Donald Trump Is Playing a Dangerous Game

President Donald Trump is playing a dangerous game and sending a muddled message.

In the wake of the ugly events in Charlottesville, Virginia, last week, he soft-pedalled neo-Nazi-instigated violence and rhetoric, equally blamed both sides for it, compared white supremacists to left-wing protesters and claimed there were “very fine people” in each camp.

What arrant nonsense.

Trump, whether he realizes it or not, stands guilty of having drawn moral equivalence between racists and anti-racists.

Shame on him.

The neo-Nazis and white supremacists who converged on Charlottesville to stop the planned removal of a statue of Confederate commanding general Robert E. Lee were armed to the teeth. Wearing flak jackets and helmets, they brandished semi-automatic weapons, itching for a fight with counter-protesters.

In Nazi-like fashion, these loathsome reactionaries marched through the campus of the University of Virginia, chanting “Jews will not replace us” and “blood and soil” and shouting “sieg heil” as they passed a synagogue.

Acting out of homicidal malice, a white supremacist sympathizer drove a car at high speed into a crowd of counter-protesters, killing a 32-year old woman in an unmitigated act of terrorism.

Fair-minded people will have no difficulty identifying the villains and the rogues who brought misery, embarrassment and death to this normally quiet town. Yet Trump, the president of the United States, was befuddled by the unfolding spectacle.

First, in an incredibly myopic and wrong-headed decision, he blamed “many sides” for the mayhem. Then, under pressure from his daughter and others in his inner circle, he condemned and singled out the perpetrators. Finally, in a candid moment so expressive of his real beliefs, he backtracked and reverted to form, yet again ascribing the violence to “many sides” and suggesting that the “alt-left” was responsible for the turmoil.

If he had been a true leader in whom one can place one’s trust and confidence, Trump would have issued a definitive and unambiguous condemnation of bigotry in all its forms and permutations. He most certainly would not have left the disturbing impression that he has an exalted view of some of  these disgusting, despicable and dangerous people who dream of building an American version of Nazi Germany’s Third Reich.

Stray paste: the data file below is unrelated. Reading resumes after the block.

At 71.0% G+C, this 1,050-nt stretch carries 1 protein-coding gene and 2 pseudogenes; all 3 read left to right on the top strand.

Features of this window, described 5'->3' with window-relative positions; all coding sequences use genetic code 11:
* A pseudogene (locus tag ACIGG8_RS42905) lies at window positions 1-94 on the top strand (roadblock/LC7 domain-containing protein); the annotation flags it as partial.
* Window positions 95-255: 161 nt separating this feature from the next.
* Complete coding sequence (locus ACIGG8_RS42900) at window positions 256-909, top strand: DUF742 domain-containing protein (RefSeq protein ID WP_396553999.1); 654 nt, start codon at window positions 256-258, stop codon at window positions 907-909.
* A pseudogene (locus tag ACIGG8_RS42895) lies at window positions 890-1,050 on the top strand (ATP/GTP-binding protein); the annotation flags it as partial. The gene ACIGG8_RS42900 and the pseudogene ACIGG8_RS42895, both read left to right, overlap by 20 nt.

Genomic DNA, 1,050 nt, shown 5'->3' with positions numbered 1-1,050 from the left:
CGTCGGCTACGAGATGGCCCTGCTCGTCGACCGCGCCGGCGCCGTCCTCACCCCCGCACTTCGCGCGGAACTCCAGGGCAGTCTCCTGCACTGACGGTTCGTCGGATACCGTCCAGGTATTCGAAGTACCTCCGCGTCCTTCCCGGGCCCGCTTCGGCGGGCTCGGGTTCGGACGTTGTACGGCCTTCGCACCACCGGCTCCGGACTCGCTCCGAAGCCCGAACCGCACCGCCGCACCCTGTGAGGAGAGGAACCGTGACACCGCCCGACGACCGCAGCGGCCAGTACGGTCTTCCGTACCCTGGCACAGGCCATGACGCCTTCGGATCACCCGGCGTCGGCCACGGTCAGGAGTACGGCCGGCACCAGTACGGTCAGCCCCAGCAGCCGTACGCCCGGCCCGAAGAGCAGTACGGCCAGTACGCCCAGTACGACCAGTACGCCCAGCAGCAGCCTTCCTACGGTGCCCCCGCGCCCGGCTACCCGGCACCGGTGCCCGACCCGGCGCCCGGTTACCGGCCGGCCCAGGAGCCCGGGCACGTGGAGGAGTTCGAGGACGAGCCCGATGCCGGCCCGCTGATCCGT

Trump’s refusal to unequivocally denounce them in the clearest possible terms is doubtless a blot on his character as well as his presidency.

Timothy Snyder, the eminent historian and chronicler of the Holocaust, believes that Trump has emboldened these scoundrels. As he wrote in The New York Times, “The president has … provided American Nazis with three services, for which they have thanked him: He has normalized their ideology; he has excused their actions; and he has given them hope that he will blame his opponents the next time America is struck by terrorism.”

In a letter to Trump initiated by Rep. Sander Levin, 18 Jewish members of the U.S. House of Representatives called him out for having blamed “both sides” for the violence in Charlottesville. As they put it, “Your statements show a deep misunderstanding of history and a fundamental lack of moral compass. As the leader of our nation, it is incumbent on you to stand up to hate, not to provide legitimacy to those who violently perpetrate it.” In conclusion, the lawmakers urged Trump to “consistently and unequivocally fight against racists and antisemites.”

Aside from his apparent inability to distinguish between racists and progressives, Trump has committed one more sin. He’s come out against the removal of statues that commemorate and honor leaders of the Confederacy, which rested on a foundation of racial inequality and slavery.

“Sad to see the history and culture of our great country being ripped apart with the removal of our beautiful statues and monuments,” he tweeted.

These statues and monuments, erected during the Jim Crow era and the 1950s, indubitably belong to the panorama of American history. But as Trump himself suggested before becoming president, they belong not in parks and public squares but in museums, like Nazi memorabilia.

James Murdoch, the chief executive of 21st Century Fox, struck exactly the right note in responding to Trump’s verbal meanderings. Pledging $1 million to the Anti-Defamation League, which combats antisemitism, Murdoch said that decent Americans must always exercise “vigilance against hate and bigotry.”

He added, “I can’t even believe I have to write this: standing up to Nazis is essential; there are no good Nazis. Or Klansmen, or terrorists. Democrats, Republicans and others must all agree on this …”


When, if ever, will Trump learn this fundamental lesson?

About the Author
Sheldon Kirshner is a journalist in Toronto. He writes at his online journal,